Cooney, who participates in OHS’s drama program, also noticed a distinct difference between the two cultures. “I think that the way they(OOHS) run their theater is more like an intimate family, and ours is more like anyone can be involved. We have a lot of new people, and the program at Orange seems harder to be involved with. They also seem more involved with the other school activities,” she said.
After my glimpse into Olentangy, I can proudly say I’m happy where I am at Orange. Both schools have much to be proud of. Although the historical and tradition filled halls of Olentangy fascinate me, Orange is my home and there is something to be said about being some of the first.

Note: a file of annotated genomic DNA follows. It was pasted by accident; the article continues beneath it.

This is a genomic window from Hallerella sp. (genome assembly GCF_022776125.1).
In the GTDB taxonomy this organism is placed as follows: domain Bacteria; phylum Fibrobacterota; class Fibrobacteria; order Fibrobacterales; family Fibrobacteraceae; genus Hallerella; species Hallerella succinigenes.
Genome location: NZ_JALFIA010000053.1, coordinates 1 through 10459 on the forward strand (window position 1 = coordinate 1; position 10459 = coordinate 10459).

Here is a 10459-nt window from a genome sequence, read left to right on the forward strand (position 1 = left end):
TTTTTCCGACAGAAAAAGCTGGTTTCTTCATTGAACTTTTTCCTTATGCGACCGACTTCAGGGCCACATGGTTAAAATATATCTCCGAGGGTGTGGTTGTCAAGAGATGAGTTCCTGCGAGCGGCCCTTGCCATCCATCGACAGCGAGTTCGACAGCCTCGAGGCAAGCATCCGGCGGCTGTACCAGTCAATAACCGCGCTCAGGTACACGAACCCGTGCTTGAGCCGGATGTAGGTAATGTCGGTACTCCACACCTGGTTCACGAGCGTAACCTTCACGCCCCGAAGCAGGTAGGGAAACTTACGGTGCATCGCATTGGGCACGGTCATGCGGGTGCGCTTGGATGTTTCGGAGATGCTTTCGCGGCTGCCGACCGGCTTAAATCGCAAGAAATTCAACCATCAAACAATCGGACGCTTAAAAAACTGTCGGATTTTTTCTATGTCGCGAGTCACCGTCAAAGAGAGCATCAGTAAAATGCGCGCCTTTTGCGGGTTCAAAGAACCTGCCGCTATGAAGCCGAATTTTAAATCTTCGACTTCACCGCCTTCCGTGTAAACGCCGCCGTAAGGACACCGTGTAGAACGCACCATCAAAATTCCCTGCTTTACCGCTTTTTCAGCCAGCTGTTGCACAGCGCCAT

Orange from the eyes of a Brave
“What is a Pioneer? We trailblaze. We set the path. We decide to go into uncharted waters. We are Olentangy, but we are unique—[whatever] we do, we want it to permeate pride,” Orange Assistant Principal Karen Sedoti said.
While shadowing an Orange student for a day, I found exactly how Olentangy’s younger, artistic and sometimes argumentative sister school exemplifies Sedoti’s words: they are still Olentangy, with a few slight differences and a strange excitement about the concept of “grit:” “a term introduced by [Principal Kathy] McFarland last year used to describe how [Orange] works hard,” sophomore Haley Mormon said.
The Pioneers have yet to develop traditions and celebrations Braves hold dear—no hallway dedicated solely to alumni portraits and their bizarre hairstyles, no special Student Section leader positions, no homemade senior skirts—but every classroom is draped in orange and blue.